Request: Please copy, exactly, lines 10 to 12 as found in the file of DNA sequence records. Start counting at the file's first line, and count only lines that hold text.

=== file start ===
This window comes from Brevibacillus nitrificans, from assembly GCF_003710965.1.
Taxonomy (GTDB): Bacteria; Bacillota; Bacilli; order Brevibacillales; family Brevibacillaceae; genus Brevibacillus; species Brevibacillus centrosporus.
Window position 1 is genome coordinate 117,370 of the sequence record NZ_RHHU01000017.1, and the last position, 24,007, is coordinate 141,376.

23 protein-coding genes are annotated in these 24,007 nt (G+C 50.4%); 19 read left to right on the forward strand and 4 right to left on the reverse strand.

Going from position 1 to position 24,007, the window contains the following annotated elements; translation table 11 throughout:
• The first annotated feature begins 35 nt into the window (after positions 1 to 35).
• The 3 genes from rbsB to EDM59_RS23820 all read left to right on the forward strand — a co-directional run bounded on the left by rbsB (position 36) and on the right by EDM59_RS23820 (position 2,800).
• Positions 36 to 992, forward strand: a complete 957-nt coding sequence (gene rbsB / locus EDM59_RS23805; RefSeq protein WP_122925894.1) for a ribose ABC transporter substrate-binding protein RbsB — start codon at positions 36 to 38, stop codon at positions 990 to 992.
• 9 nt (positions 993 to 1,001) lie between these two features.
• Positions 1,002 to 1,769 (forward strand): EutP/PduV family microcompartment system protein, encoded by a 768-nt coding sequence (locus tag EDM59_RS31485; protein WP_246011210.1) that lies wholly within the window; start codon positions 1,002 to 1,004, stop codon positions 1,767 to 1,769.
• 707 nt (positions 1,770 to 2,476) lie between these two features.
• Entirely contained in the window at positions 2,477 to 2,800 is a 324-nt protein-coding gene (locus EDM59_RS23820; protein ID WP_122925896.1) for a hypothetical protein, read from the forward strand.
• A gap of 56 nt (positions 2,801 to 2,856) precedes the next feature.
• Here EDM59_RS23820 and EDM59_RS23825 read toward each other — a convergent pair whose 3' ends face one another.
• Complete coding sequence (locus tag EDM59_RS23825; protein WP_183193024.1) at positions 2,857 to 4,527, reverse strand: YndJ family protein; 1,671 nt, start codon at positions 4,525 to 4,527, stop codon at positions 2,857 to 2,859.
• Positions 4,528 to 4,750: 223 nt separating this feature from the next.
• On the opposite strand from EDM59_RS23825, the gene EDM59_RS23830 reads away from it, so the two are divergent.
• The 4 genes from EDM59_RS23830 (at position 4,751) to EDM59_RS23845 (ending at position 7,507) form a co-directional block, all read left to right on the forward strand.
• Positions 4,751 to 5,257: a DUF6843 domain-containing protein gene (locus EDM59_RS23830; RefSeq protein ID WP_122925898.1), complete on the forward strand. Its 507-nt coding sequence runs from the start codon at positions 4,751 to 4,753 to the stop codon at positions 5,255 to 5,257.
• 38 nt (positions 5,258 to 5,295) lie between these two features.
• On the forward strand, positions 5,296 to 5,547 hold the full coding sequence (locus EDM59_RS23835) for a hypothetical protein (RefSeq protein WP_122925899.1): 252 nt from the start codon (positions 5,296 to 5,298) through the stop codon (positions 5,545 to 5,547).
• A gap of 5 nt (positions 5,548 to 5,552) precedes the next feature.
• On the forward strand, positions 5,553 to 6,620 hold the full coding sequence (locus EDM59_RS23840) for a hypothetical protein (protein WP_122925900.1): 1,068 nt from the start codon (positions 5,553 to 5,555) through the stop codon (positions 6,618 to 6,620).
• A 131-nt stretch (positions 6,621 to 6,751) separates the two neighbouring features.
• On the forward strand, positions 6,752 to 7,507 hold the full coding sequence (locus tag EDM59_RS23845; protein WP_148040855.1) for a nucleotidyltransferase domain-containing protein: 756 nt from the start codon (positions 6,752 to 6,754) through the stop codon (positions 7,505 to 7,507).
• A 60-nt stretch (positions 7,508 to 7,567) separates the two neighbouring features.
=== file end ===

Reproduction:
• Positions 1,002 to 1,769 (forward strand): EutP/PduV family microcompartment system protein, encoded by a 768-nt coding sequence (locus tag EDM59_RS31485; protein WP_246011210.1) that lies wholly within the window; start codon positions 1,002 to 1,004, stop codon positions 1,767 to 1,769.
• 707 nt (positions 1,770 to 2,476) lie between these two features.
• Entirely contained in the window at positions 2,477 to 2,800 is a 324-nt protein-coding gene (locus EDM59_RS23820; protein ID WP_122925896.1) for a hypothetical protein, read from the forward strand.